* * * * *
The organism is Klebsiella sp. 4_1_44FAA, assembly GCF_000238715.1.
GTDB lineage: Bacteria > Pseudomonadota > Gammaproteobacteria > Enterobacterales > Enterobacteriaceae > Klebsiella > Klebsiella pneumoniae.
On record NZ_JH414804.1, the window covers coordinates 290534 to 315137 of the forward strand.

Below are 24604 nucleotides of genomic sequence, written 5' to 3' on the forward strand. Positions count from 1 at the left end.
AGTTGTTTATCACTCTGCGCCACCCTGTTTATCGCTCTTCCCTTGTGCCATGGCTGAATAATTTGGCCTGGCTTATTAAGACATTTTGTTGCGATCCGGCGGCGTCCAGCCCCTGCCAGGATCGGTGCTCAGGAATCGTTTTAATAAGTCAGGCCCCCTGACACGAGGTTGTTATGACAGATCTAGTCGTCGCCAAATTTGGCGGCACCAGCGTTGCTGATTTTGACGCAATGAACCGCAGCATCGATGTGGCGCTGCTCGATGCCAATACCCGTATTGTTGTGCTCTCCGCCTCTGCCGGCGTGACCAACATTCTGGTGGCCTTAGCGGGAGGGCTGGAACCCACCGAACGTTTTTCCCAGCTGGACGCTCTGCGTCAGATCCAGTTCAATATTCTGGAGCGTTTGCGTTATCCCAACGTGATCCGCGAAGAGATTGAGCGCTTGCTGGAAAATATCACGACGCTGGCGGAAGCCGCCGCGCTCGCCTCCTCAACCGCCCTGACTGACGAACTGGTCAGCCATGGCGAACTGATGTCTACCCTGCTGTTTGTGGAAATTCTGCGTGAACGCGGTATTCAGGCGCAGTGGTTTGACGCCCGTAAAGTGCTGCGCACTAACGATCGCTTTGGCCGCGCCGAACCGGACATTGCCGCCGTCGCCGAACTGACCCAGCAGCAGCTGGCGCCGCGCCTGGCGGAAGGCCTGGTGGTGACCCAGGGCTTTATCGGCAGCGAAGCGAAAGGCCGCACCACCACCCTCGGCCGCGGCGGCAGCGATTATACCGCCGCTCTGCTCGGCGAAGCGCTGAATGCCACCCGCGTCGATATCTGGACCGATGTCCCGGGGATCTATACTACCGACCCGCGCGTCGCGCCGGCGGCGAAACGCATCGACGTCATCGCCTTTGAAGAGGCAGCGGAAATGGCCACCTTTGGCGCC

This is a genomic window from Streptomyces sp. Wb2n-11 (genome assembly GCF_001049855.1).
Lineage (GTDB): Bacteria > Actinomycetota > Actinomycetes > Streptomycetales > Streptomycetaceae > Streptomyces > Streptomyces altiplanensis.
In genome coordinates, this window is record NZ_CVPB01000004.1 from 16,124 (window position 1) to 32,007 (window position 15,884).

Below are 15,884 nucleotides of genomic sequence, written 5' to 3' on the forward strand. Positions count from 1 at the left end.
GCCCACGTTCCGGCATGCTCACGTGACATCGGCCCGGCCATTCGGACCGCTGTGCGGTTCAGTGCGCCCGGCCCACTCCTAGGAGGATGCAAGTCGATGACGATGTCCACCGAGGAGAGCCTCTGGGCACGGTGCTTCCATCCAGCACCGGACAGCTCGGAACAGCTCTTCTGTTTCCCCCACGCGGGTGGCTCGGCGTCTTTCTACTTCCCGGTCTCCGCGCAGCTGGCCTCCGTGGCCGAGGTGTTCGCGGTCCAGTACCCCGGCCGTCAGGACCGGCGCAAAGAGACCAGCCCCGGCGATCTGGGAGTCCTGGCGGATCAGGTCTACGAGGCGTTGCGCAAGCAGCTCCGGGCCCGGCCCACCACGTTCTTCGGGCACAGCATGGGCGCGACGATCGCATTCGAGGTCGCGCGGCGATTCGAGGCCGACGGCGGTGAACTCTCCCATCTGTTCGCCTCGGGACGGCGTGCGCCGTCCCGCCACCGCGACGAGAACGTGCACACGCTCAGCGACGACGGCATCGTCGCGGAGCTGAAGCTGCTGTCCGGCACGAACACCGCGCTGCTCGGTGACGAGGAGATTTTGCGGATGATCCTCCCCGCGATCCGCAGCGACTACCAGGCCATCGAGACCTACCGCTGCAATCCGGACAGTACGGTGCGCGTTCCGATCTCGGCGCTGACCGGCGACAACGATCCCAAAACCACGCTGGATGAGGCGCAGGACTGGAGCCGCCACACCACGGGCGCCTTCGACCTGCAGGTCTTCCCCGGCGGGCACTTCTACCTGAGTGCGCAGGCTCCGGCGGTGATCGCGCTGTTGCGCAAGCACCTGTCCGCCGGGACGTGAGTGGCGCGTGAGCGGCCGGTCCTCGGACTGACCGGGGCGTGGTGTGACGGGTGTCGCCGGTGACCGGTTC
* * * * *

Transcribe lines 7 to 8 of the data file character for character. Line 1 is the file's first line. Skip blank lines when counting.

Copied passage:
Lineage (GTDB): Bacteria > Actinomycetota > Actinomycetes > Streptomycetales > Streptomycetaceae > Streptomyces > Streptomyces altiplanensis.
In genome coordinates, this window is record NZ_CVPB01000004.1 from 16,124 (window position 1) to 32,007 (window position 15,884).